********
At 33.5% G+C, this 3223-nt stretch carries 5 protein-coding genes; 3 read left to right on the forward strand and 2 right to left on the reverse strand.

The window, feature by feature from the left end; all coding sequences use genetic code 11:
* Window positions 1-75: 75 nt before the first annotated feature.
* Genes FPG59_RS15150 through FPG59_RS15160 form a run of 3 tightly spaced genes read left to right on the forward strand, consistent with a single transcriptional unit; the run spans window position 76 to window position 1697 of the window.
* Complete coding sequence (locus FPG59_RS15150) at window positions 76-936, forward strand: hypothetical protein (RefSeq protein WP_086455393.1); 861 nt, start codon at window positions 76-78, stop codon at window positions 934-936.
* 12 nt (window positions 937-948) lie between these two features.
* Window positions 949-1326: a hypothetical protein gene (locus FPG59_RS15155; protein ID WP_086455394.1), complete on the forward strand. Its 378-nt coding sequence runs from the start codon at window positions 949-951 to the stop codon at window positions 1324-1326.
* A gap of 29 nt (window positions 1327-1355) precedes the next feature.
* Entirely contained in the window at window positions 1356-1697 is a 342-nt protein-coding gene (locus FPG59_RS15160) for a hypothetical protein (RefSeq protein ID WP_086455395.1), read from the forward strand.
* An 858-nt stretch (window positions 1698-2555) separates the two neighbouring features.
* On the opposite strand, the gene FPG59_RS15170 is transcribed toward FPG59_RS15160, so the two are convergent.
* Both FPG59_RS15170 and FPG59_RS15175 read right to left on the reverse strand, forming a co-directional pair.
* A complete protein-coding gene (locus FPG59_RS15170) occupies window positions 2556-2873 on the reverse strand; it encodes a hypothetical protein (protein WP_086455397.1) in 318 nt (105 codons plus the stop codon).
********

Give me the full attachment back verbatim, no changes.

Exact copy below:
At 33.5% G+C, this 3223-nt stretch carries 5 protein-coding genes; 3 read left to right on the forward strand and 2 right to left on the reverse strand.

The window, feature by feature from the left end; all coding sequences use genetic code 11:
* Window positions 1-75: 75 nt before the first annotated feature.
* Genes FPG59_RS15150 through FPG59_RS15160 form a run of 3 tightly spaced genes read left to right on the forward strand, consistent with a single transcriptional unit; the run spans window position 76 to window position 1697 of the window.
* Complete coding sequence (locus FPG59_RS15150) at window positions 76-936, forward strand: hypothetical protein (RefSeq protein WP_086455393.1); 861 nt, start codon at window positions 76-78, stop codon at window positions 934-936.
* 12 nt (window positions 937-948) lie between these two features.
* Window positions 949-1326: a hypothetical protein gene (locus FPG59_RS15155; protein ID WP_086455394.1), complete on the forward strand. Its 378-nt coding sequence runs from the start codon at window positions 949-951 to the stop codon at window positions 1324-1326.
* A gap of 29 nt (window positions 1327-1355) precedes the next feature.
* Entirely contained in the window at window positions 1356-1697 is a 342-nt protein-coding gene (locus FPG59_RS15160) for a hypothetical protein (RefSeq protein ID WP_086455395.1), read from the forward strand.
* An 858-nt stretch (window positions 1698-2555) separates the two neighbouring features.
* On the opposite strand, the gene FPG59_RS15170 is transcribed toward FPG59_RS15160, so the two are convergent.
* Both FPG59_RS15170 and FPG59_RS15175 read right to left on the reverse strand, forming a co-directional pair.
* A complete protein-coding gene (locus FPG59_RS15170) occupies window positions 2556-2873 on the reverse strand; it encodes a hypothetical protein (protein WP_086455397.1) in 318 nt (105 codons plus the stop codon).